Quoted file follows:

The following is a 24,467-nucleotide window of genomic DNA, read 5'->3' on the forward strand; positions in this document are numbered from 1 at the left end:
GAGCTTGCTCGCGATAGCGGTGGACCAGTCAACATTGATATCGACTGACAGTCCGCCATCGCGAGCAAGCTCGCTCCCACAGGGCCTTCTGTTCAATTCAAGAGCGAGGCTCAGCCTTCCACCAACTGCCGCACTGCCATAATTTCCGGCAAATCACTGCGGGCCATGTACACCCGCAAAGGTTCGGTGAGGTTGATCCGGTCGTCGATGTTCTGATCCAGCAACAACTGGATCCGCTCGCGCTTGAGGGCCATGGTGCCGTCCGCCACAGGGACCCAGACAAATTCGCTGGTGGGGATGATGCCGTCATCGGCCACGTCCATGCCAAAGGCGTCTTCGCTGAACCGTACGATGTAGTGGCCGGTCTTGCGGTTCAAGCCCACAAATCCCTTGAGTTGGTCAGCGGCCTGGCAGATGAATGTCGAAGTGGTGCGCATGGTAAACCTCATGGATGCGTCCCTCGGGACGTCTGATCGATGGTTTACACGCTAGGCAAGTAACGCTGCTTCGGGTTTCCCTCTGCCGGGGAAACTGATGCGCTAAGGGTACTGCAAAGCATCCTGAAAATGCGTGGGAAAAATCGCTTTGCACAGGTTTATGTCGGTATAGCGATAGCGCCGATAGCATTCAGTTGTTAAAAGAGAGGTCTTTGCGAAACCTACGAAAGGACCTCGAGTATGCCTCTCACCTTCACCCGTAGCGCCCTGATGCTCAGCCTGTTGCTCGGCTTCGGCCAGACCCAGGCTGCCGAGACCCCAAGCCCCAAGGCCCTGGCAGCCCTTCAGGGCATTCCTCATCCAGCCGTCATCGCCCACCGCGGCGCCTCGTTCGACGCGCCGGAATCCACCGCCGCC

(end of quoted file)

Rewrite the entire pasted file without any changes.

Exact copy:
The following is a 24,467-nucleotide window of genomic DNA, read 5'->3' on the forward strand; positions in this document are numbered from 1 at the left end:
GAGCTTGCTCGCGATAGCGGTGGACCAGTCAACATTGATATCGACTGACAGTCCGCCATCGCGAGCAAGCTCGCTCCCACAGGGCCTTCTGTTCAATTCAAGAGCGAGGCTCAGCCTTCCACCAACTGCCGCACTGCCATAATTTCCGGCAAATCACTGCGGGCCATGTACACCCGCAAAGGTTCGGTGAGGTTGATCCGGTCGTCGATGTTCTGATCCAGCAACAACTGGATCCGCTCGCGCTTGAGGGCCATGGTGCCGTCCGCCACAGGGACCCAGACAAATTCGCTGGTGGGGATGATGCCGTCATCGGCCACGTCCATGCCAAAGGCGTCTTCGCTGAACCGTACGATGTAGTGGCCGGTCTTGCGGTTCAAGCCCACAAATCCCTTGAGTTGGTCAGCGGCCTGGCAGATGAATGTCGAAGTGGTGCGCATGGTAAACCTCATGGATGCGTCCCTCGGGACGTCTGATCGATGGTTTACACGCTAGGCAAGTAACGCTGCTTCGGGTTTCCCTCTGCCGGGGAAACTGATGCGCTAAGGGTACTGCAAAGCATCCTGAAAATGCGTGGGAAAAATCGCTTTGCACAGGTTTATGTCGGTATAGCGATAGCGCCGATAGCATTCAGTTGTTAAAAGAGAGGTCTTTGCGAAACCTACGAAAGGACCTCGAGTATGCCTCTCACCTTCACCCGTAGCGCCCTGATGCTCAGCCTGTTGCTCGGCTTCGGCCAGACCCAGGCTGCCGAGACCCCAAGCCCCAAGGCCCTGGCAGCCCTTCAGGGCATTCCTCATCCAGCCGTCATCGCCCACCGCGGCGCCTCGTTCGACGCGCCGGAATCCACCGCCGCC